The Euthyphro Socrates on Piety Introduction: Socrates and Euthyphro meet outside the court at Athens. Socrates has been called to meet the charges of Meletus and Euthyphro is bringing charges of murder against his father who has indirectly caused the death of one of their slaves.
Additional Information In lieu of an abstract, here is a brief excerpt of the content: Socrates on the Definition of Piety: The concept to be defined is that of holiness or piety z6 r the need for a definition is presented in a manner characteristic of the early dialogues.
Euthyphro is about to prosecute his father on a charge of murder, Socrates expresses surprise at Euthyphro's action, and Euthyphro defends himself by saying that to prosecute his father is pious, whereas not to prosecute him would be impious.
Socrates then wonders whether Euthyphro's knowledge of piety and impiety is sufficient to guarantee that he is not acting impiously in prosecuting his father. The trap has been set; Euthyphro's vanity is stung, and the search for a definition begins.
The outcome of the search is also familiar; all of Euthyphro's efforts miscarry.
The dialogue ends with no satisfactory definition of piety either produced or in the offing. The central argument in the dialogue is the one Socrates advances 10a-lib against Euthyphro's definition of piety as "what all the gods love.
First, the argument is sufficiently unclear as to warrant discussion of what its structure is. Second, it is at least open to question whether there is any interpretation or reconstruction of the argument according to which it is valid and non-fallacious.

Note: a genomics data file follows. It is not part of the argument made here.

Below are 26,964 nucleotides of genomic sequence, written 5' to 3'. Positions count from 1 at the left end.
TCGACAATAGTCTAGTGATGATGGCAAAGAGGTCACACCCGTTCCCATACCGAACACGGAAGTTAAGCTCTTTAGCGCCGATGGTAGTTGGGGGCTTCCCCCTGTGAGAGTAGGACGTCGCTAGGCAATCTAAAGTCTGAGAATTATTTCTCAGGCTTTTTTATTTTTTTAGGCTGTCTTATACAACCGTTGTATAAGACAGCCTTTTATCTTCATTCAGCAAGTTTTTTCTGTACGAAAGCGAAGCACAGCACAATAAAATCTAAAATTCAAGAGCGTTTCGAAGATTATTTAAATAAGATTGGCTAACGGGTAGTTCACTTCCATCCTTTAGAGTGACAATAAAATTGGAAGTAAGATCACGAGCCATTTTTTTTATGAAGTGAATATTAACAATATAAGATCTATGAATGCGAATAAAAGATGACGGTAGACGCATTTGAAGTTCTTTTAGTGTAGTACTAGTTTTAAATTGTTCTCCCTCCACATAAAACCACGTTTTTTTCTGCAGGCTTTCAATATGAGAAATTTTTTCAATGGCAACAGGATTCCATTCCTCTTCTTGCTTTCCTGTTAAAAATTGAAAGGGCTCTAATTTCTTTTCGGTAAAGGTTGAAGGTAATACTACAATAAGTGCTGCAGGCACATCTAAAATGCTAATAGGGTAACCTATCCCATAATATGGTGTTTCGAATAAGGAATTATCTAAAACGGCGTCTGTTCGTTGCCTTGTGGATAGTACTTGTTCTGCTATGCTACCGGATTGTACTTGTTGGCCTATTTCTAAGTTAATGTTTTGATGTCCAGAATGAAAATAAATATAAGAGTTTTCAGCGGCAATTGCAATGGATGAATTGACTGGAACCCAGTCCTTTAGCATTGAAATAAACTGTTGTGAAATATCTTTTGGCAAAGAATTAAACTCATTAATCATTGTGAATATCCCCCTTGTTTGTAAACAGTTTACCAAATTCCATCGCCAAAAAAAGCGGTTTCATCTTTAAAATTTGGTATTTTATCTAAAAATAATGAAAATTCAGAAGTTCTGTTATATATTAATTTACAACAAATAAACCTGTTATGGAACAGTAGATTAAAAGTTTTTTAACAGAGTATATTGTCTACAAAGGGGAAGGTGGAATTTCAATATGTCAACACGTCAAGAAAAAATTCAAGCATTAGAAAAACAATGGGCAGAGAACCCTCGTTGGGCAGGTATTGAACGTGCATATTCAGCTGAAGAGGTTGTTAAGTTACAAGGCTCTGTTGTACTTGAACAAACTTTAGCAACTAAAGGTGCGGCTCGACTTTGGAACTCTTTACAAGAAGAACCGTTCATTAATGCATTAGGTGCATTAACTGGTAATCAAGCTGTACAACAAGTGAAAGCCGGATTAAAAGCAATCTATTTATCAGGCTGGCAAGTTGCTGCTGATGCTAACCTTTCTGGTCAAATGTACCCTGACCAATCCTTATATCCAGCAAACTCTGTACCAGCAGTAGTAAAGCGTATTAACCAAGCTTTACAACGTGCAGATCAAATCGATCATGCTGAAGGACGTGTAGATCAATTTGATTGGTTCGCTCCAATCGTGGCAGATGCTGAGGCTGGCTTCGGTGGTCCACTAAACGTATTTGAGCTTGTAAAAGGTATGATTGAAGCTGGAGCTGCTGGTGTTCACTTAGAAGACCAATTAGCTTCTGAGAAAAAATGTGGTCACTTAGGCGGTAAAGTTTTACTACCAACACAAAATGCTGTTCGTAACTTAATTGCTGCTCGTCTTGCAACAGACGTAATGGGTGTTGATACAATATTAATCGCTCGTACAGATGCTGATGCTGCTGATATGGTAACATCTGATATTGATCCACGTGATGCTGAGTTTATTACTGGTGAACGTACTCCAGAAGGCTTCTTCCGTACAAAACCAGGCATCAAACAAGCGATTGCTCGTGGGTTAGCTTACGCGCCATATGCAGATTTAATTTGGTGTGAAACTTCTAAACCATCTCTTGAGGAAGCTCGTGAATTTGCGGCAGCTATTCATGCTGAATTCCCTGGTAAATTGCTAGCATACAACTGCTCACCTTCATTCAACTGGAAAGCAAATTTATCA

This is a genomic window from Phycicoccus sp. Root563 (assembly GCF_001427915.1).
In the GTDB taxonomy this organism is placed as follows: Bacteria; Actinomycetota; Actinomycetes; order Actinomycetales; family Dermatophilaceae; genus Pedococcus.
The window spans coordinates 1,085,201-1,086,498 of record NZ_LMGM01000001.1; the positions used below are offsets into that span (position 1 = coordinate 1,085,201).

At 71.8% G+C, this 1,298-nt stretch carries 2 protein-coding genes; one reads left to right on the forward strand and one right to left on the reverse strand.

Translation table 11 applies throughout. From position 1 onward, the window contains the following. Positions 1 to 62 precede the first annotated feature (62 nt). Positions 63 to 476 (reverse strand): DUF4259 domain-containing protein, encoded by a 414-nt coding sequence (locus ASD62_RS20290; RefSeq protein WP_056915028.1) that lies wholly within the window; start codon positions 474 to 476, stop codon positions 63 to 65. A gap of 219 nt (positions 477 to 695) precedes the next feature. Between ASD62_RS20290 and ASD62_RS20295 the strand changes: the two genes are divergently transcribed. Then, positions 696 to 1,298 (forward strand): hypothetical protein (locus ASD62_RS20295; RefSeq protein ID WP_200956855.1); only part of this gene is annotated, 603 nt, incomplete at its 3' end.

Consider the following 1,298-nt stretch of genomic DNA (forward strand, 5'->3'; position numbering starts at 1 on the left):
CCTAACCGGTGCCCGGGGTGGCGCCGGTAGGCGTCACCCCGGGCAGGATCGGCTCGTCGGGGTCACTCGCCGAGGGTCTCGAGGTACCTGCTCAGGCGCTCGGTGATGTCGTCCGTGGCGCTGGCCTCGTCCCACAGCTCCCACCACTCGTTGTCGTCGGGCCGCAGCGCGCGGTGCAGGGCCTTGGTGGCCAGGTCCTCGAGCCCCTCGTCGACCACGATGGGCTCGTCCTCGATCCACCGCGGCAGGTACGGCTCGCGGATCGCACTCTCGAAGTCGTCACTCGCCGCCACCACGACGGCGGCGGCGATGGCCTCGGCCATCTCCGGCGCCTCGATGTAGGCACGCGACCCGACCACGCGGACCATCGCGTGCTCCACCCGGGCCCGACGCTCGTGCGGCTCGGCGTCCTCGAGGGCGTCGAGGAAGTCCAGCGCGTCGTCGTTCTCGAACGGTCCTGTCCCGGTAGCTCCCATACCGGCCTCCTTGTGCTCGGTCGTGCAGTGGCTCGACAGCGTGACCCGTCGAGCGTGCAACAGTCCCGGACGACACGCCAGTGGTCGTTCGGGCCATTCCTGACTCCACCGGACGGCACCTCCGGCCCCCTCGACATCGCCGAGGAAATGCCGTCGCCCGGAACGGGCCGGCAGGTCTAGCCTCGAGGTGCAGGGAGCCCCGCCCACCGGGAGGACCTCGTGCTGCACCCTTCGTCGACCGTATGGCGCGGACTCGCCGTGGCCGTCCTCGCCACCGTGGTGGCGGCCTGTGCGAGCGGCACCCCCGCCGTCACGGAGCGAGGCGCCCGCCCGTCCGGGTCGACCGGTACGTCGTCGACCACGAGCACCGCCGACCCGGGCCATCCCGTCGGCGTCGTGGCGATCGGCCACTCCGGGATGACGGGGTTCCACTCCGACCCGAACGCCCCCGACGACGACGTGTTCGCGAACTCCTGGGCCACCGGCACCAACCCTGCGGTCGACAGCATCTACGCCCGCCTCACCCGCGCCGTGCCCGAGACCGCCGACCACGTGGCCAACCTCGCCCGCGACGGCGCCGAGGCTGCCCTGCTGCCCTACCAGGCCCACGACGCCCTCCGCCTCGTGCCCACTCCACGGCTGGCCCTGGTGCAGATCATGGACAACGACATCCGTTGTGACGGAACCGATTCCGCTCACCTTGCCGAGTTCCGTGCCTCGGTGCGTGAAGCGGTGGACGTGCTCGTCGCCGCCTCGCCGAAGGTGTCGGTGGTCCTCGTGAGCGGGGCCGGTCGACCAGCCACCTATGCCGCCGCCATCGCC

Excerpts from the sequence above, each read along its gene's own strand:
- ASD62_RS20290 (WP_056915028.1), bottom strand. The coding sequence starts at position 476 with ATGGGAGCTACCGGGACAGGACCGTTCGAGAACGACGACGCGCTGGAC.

Third, there are a number of points of contemporary philosophical interest that inevitably arise in any adequate discussion of the argument.
Fourth, the argument has been traditionally thought to have an important moral for contemporary ethical theory, and not just for ancient theology. Before beginning a detailed examination of the argument itself, I will comment briefly on the moral the argument has been traditionally thought to have?
For Euthyphro, the question whether or not he ought to prosecute his father is to be settled by determining whether or not it would be pious for him to do so.
Whether or not his doing so would be pious is determined by finding out whether t Cf. Taylor, Plato the Man and his Work London: Methuen,p. For Euthyphro, then, moral questions such as "Ought I prosecute my father?
Euthyphro is offering an authoritarian normative ethical theory.
But he apparently wishes to offer an authoritarian meta-ethical theory as well, since 'pious' is for him defined in terms of the approval of an authority.
Moreover, Euthyphro's authorities must have been thought of by him to be pre-eminently wise and rational; after all, they are the gods.
Their wisdom and rationality is part of what makes them moral authorities. It is their wisdom and rationality that enables them to perceive, where mere mortals may fail to perceive, whether a given act is pious.
Socrates' argument may then be thought of as having the following force.piety/holiness and then create a Socratic response/critique of your definition. After you present your definition, take on the role of Socrates and respond to your own definition as you think he would.
Euthyphro’s thinks that his action was pious, and his definition of piety is doing what the God(s) approve of. Socrates questioned Euthyphro’s definition of action being pious and quickly asks: “is the holy loved by the gods because it is holy? Piety or holiness, Socrates, appears to me to be that part of justice which attends to the gods, as there is the other part of justice which attends to men.
SOCRATES. "Definition Of Piety Holiness" Essays and Research Papers Definition Of Piety Holiness Piety and Holiness Derrick Aquino PHI September 17, Jerry Voltura Piety and Holiness Euthyphro and Socrates speak of the definition of piety, impiety, and holiness in their conversation with each other.
Euthyphro – Plato In the Euthyphro, Socrates and Euthyphro discuss the concept of piety/holiness. This essay will not only test your ability to recognize and engage philosophical concepts and analysis, but also brings you into the dialogue as a participant, asking you to create your own definition of holiness.
From the holiness of God is derived that ceremonial holiness of things which is characteristic of the Old Testament religion. Whatever is connected with the worship of the holy Yahweh is itself holy.
Nothing is holy in itself, but anything becomes holy by its consecration to Him.